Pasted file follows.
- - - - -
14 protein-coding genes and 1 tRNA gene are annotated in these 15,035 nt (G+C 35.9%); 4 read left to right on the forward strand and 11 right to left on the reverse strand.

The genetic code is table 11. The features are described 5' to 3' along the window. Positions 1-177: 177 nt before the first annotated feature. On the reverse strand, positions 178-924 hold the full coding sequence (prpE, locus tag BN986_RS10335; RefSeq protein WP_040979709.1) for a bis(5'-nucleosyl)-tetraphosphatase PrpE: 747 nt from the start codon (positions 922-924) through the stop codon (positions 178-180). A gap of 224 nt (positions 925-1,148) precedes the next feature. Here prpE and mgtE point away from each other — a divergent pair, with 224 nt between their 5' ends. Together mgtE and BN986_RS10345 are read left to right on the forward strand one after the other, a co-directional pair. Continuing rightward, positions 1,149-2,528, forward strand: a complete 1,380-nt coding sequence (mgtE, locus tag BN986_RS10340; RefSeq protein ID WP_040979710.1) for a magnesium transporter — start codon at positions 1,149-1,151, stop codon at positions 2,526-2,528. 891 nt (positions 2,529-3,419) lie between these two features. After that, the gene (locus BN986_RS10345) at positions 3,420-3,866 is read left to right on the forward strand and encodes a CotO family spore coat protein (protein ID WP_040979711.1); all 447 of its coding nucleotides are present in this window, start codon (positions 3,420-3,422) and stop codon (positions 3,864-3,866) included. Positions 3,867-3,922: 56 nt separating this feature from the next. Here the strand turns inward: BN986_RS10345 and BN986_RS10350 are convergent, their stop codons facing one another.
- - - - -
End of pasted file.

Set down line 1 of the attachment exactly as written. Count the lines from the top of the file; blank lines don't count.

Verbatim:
14 protein-coding genes and 1 tRNA gene are annotated in these 15,035 nt (G+C 35.9%); 4 read left to right on the forward strand and 11 right to left on the reverse strand.